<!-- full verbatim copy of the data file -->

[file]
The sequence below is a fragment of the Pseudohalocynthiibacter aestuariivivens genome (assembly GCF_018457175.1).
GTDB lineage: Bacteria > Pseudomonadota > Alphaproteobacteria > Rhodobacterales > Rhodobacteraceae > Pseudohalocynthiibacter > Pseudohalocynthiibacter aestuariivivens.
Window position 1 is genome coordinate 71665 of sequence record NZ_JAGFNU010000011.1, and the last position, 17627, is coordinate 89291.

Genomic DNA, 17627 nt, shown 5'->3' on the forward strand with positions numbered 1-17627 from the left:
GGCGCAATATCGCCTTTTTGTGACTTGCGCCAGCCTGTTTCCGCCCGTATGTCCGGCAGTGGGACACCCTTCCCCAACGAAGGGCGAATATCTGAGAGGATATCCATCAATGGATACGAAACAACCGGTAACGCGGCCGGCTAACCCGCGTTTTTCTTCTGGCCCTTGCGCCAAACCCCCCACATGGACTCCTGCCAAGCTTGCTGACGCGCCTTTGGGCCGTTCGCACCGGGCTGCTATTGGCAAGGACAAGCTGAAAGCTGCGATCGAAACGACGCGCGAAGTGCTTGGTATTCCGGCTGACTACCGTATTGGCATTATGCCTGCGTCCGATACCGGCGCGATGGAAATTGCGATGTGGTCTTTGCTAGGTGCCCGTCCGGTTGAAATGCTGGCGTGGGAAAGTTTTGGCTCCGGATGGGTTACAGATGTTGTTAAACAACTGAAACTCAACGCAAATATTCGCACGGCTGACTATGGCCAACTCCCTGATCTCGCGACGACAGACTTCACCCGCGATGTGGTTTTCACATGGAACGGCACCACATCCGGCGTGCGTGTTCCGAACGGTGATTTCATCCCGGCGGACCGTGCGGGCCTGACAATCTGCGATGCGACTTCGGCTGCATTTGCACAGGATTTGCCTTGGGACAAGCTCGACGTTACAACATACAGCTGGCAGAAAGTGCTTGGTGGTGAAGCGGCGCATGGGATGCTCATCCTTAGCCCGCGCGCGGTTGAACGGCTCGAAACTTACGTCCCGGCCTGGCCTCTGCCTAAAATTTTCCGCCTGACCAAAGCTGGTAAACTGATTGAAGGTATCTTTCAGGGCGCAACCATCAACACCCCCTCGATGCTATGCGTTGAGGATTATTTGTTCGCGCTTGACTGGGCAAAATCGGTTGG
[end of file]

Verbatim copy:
The sequence below is a fragment of the Pseudohalocynthiibacter aestuariivivens genome (assembly GCF_018457175.1).
GTDB lineage: Bacteria > Pseudomonadota > Alphaproteobacteria > Rhodobacterales > Rhodobacteraceae > Pseudohalocynthiibacter > Pseudohalocynthiibacter aestuariivivens.
Window position 1 is genome coordinate 71665 of sequence record NZ_JAGFNU010000011.1, and the last position, 17627, is coordinate 89291.

Genomic DNA, 17627 nt, shown 5'->3' on the forward strand with positions numbered 1-17627 from the left:
GGCGCAATATCGCCTTTTTGTGACTTGCGCCAGCCTGTTTCCGCCCGTATGTCCGGCAGTGGGACACCCTTCCCCAACGAAGGGCGAATATCTGAGAGGATATCCATCAATGGATACGAAACAACCGGTAACGCGGCCGGCTAACCCGCGTTTTTCTTCTGGCCCTTGCGCCAAACCCCCCACATGGACTCCTGCCAAGCTTGCTGACGCGCCTTTGGGCCGTTCGCACCGGGCTGCTATTGGCAAGGACAAGCTGAAAGCTGCGATCGAAACGACGCGCGAAGTGCTTGGTATTCCGGCTGACTACCGTATTGGCATTATGCCTGCGTCCGATACCGGCGCGATGGAAATTGCGATGTGGTCTTTGCTAGGTGCCCGTCCGGTTGAAATGCTGGCGTGGGAAAGTTTTGGCTCCGGATGGGTTACAGATGTTGTTAAACAACTGAAACTCAACGCAAATATTCGCACGGCTGACTATGGCCAACTCCCTGATCTCGCGACGACAGACTTCACCCGCGATGTGGTTTTCACATGGAACGGCACCACATCCGGCGTGCGTGTTCCGAACGGTGATTTCATCCCGGCGGACCGTGCGGGCCTGACAATCTGCGATGCGACTTCGGCTGCATTTGCACAGGATTTGCCTTGGGACAAGCTCGACGTTACAACATACAGCTGGCAGAAAGTGCTTGGTGGTGAAGCGGCGCATGGGATGCTCATCCTTAGCCCGCGCGCGGTTGAACGGCTCGAAACTTACGTCCCGGCCTGGCCTCTGCCTAAAATTTTCCGCCTGACCAAAGCTGGTAAACTGATTGAAGGTATCTTTCAGGGCGCAACCATCAACACCCCCTCGATGCTATGCGTTGAGGATTATTTGTTCGCGCTTGACTGGGCAAAATCGGTTGG